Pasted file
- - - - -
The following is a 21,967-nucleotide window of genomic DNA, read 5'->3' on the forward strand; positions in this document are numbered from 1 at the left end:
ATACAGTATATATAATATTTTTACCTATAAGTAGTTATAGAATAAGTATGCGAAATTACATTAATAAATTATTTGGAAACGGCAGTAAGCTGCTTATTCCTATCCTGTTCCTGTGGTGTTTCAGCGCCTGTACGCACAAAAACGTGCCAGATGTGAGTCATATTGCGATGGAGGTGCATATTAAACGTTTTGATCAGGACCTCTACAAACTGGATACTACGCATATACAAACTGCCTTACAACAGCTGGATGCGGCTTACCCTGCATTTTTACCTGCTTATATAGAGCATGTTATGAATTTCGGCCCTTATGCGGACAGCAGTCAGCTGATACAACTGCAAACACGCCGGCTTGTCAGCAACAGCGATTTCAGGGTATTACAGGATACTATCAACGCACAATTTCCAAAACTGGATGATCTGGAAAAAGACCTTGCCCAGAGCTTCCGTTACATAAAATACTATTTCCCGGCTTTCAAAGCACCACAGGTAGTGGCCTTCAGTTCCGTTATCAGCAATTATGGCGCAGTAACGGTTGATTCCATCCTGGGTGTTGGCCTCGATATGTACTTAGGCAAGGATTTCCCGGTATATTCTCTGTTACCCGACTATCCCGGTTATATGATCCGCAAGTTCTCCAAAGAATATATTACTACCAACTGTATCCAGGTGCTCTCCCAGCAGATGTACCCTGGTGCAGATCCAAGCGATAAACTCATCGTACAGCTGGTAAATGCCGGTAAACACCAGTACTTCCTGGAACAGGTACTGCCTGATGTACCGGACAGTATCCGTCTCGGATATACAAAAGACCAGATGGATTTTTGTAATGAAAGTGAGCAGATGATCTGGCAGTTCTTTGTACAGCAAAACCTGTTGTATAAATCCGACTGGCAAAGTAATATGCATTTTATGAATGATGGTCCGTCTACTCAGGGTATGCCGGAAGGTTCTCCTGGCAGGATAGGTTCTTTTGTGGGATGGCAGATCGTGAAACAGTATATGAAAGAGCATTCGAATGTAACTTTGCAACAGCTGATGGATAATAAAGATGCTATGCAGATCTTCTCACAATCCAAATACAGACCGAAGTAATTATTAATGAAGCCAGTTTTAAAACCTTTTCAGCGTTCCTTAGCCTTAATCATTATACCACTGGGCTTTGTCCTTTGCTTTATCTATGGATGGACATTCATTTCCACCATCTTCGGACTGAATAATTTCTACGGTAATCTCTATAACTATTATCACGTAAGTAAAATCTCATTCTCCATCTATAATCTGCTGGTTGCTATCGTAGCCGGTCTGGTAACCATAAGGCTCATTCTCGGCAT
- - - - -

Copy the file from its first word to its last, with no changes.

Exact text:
The following is a 21,967-nucleotide window of genomic DNA, read 5'->3' on the forward strand; positions in this document are numbered from 1 at the left end:
ATACAGTATATATAATATTTTTACCTATAAGTAGTTATAGAATAAGTATGCGAAATTACATTAATAAATTATTTGGAAACGGCAGTAAGCTGCTTATTCCTATCCTGTTCCTGTGGTGTTTCAGCGCCTGTACGCACAAAAACGTGCCAGATGTGAGTCATATTGCGATGGAGGTGCATATTAAACGTTTTGATCAGGACCTCTACAAACTGGATACTACGCATATACAAACTGCCTTACAACAGCTGGATGCGGCTTACCCTGCATTTTTACCTGCTTATATAGAGCATGTTATGAATTTCGGCCCTTATGCGGACAGCAGTCAGCTGATACAACTGCAAACACGCCGGCTTGTCAGCAACAGCGATTTCAGGGTATTACAGGATACTATCAACGCACAATTTCCAAAACTGGATGATCTGGAAAAAGACCTTGCCCAGAGCTTCCGTTACATAAAATACTATTTCCCGGCTTTCAAAGCACCACAGGTAGTGGCCTTCAGTTCCGTTATCAGCAATTATGGCGCAGTAACGGTTGATTCCATCCTGGGTGTTGGCCTCGATATGTACTTAGGCAAGGATTTCCCGGTATATTCTCTGTTACCCGACTATCCCGGTTATATGATCCGCAAGTTCTCCAAAGAATATATTACTACCAACTGTATCCAGGTGCTCTCCCAGCAGATGTACCCTGGTGCAGATCCAAGCGATAAACTCATCGTACAGCTGGTAAATGCCGGTAAACACCAGTACTTCCTGGAACAGGTACTGCCTGATGTACCGGACAGTATCCGTCTCGGATATACAAAAGACCAGATGGATTTTTGTAATGAAAGTGAGCAGATGATCTGGCAGTTCTTTGTACAGCAAAACCTGTTGTATAAATCCGACTGGCAAAGTAATATGCATTTTATGAATGATGGTCCGTCTACTCAGGGTATGCCGGAAGGTTCTCCTGGCAGGATAGGTTCTTTTGTGGGATGGCAGATCGTGAAACAGTATATGAAAGAGCATTCGAATGTAACTTTGCAACAGCTGATGGATAATAAAGATGCTATGCAGATCTTCTCACAATCCAAATACAGACCGAAGTAATTATTAATGAAGCCAGTTTTAAAACCTTTTCAGCGTTCCTTAGCCTTAATCATTATACCACTGGGCTTTGTCCTTTGCTTTATCTATGGATGGACATTCATTTCCACCATCTTCGGACTGAATAATTTCTACGGTAATCTCTATAACTATTATCACGTAAGTAAAATCTCATTCTCCATCTATAATCTGCTGGTTGCTATCGTAGCCGGTCTGGTAACCATAAGGCTCATTCTCGGCAT